Zero gradient in firt layer

Hey guys,

I have a very simple model but I’m struggling in understanding why I obtain zero gradients for the first layer and very lowee gradients for the last one. My code is:

import os

import torch

from torch import nn

from torch import optim

from torch.utils.data import DataLoader

from torchvision import datasets, transforms

device = ‘cuda’ if torch.cuda.is_available() else ‘cpu’

training_set = datasets.MNIST(

root="MNIST",

train=True,

download=True,

transform=transforms.ToTensor()

)

test_set = datasets.MNIST(

root="MNIST",

train=False,

download=True,

transform=transforms.ToTensor()

)

train_dataloader = DataLoader(training_set, batch_size=64, shuffle=True)

test_dataloader = DataLoader(test_set, batch_size=64, shuffle=True)

model = nn.Sequential(

nn.Linear(28*28, 50),

nn.ReLU(),

nn.Linear(50, 10)

)

optimizer = optim.SGD(model.parameters(), lr=0.1)

criterion = nn.CrossEntropyLoss()

input, output = next(iter(train_dataloader))

input = input.view(input.shape[0], input.shape[2]*input.shape[3])

optimizer.zero_grad()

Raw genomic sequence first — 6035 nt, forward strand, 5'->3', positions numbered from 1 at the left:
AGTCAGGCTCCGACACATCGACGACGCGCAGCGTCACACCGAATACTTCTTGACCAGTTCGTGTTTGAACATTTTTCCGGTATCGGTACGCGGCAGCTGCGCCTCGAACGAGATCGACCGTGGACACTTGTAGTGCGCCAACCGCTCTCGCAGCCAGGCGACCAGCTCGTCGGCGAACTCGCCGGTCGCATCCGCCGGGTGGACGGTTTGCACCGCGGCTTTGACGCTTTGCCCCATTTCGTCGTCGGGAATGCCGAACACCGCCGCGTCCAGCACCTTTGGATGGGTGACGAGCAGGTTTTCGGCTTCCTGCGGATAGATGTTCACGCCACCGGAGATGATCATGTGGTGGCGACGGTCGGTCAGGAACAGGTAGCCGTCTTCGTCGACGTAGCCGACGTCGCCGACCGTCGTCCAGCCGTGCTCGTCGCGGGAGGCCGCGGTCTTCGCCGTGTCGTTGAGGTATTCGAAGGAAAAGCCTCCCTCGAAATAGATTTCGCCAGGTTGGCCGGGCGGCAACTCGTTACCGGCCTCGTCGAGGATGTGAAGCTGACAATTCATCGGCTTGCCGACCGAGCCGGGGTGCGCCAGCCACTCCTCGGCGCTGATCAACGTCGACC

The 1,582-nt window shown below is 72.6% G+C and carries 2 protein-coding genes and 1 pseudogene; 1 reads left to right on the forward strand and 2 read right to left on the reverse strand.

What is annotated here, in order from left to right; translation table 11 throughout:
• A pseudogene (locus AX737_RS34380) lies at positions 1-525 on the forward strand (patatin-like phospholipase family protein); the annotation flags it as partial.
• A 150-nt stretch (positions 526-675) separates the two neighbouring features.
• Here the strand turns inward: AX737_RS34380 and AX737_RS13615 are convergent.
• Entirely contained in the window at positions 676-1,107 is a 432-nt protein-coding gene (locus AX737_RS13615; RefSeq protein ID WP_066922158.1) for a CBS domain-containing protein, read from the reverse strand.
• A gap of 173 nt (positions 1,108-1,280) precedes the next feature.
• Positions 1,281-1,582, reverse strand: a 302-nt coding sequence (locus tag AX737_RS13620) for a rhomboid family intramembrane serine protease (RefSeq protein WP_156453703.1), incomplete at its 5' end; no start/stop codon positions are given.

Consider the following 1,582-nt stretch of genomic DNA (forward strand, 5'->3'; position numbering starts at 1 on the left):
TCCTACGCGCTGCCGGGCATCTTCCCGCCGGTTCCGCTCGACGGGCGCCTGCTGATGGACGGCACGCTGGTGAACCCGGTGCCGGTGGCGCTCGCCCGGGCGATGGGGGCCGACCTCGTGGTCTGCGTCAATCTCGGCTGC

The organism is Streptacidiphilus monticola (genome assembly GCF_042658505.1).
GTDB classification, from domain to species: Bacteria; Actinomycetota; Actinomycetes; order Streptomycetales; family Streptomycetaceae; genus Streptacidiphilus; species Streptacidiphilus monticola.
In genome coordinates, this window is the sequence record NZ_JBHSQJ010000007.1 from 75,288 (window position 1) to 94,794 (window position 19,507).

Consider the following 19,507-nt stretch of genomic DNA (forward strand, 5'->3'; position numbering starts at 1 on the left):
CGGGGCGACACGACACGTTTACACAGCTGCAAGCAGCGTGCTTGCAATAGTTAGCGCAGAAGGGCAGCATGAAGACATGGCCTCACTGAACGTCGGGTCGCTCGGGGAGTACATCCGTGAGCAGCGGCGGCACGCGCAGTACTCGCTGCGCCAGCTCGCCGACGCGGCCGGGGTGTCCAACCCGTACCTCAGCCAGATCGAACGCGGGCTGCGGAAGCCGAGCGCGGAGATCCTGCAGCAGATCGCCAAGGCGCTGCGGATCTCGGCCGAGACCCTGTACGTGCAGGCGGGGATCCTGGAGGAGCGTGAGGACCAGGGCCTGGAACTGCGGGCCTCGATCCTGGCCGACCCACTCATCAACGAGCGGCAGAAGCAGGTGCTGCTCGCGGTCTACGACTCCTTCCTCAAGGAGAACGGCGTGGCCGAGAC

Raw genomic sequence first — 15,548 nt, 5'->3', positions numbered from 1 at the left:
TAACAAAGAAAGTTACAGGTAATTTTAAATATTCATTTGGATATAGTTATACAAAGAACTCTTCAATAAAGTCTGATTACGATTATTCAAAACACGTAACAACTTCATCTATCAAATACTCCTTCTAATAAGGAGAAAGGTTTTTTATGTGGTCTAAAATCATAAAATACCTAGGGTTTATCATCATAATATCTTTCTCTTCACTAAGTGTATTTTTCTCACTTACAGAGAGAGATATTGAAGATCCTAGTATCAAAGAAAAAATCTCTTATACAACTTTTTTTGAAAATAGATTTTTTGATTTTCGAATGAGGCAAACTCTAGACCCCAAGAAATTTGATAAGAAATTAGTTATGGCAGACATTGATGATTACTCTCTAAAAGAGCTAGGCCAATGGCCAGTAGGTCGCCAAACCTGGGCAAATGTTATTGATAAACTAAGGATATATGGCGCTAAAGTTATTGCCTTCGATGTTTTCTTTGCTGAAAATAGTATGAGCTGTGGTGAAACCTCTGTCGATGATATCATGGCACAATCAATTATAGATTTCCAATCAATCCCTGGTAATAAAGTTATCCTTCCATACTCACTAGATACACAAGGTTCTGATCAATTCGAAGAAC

logits = model(input)

loss = criterion(logits, output)

loss.backward()

optimizer.step()

Someone can spot the mistake? Thank you

I’m not sure how you’ve checked the gradient in the first layer, but running your code for a single step I get:

print((model[0].weight.grad))
> tensor([[0., 0., 0.,  ..., 0., 0., 0.],
          [0., 0., 0.,  ..., 0., 0., 0.],
          [0., 0., 0.,  ..., 0., 0., 0.],
          ...,
          [0., 0., 0.,  ..., 0., 0., 0.],
          [0., 0., 0.,  ..., 0., 0., 0.],
          [0., 0., 0.,  ..., 0., 0., 0.]])

While this looks like an all-zero gradient, note that the output is truncated.
Visualizing an example gradient of the first layer via:

f, axarr = plt.subplots(1, 2)
axarr[0].imshow(model[0].weight.grad[0].view(28, 28))
axarr[1].imshow(model[0].weight.grad[0].view(28, 28) == 0)

gives:
image

So I would assume that the raw inputs containing zeros (the borders of the MNIST images) are creating the zero gradient.

Hey, thanks @ptrblck for your answer. It is very helpful, never thought of plotting the gradients :smile: